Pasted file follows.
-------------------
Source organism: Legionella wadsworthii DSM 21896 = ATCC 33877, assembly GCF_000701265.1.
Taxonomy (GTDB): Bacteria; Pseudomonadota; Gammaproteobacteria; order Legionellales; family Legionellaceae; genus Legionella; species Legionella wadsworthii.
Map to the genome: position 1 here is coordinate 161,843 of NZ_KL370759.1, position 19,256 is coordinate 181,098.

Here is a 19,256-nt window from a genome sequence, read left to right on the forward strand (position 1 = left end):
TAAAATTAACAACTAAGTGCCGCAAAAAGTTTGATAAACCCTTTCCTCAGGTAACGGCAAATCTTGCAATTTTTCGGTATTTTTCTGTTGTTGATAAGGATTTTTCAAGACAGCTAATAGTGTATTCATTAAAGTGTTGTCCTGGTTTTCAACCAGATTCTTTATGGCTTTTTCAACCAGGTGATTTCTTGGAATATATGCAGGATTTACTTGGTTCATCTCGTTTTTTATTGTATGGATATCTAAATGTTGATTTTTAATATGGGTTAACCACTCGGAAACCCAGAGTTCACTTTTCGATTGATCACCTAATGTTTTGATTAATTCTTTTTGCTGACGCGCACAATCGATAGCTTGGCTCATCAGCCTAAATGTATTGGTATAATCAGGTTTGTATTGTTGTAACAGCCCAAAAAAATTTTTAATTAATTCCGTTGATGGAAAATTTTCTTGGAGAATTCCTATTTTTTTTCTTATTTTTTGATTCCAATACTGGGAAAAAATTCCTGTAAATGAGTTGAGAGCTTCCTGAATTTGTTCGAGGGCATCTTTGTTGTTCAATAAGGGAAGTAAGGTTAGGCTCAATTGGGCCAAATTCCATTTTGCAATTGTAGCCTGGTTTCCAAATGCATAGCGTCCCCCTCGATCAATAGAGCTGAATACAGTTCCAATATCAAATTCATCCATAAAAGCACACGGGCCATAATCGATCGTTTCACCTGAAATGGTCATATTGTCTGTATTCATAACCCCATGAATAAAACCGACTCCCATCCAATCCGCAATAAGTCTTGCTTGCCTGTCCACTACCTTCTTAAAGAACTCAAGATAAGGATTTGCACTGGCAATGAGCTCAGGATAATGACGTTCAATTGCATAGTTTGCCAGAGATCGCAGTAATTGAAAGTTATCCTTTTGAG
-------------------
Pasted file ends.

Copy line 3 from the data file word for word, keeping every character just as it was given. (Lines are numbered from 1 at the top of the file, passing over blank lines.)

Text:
Map to the genome: position 1 here is coordinate 161,843 of NZ_KL370759.1, position 19,256 is coordinate 181,098.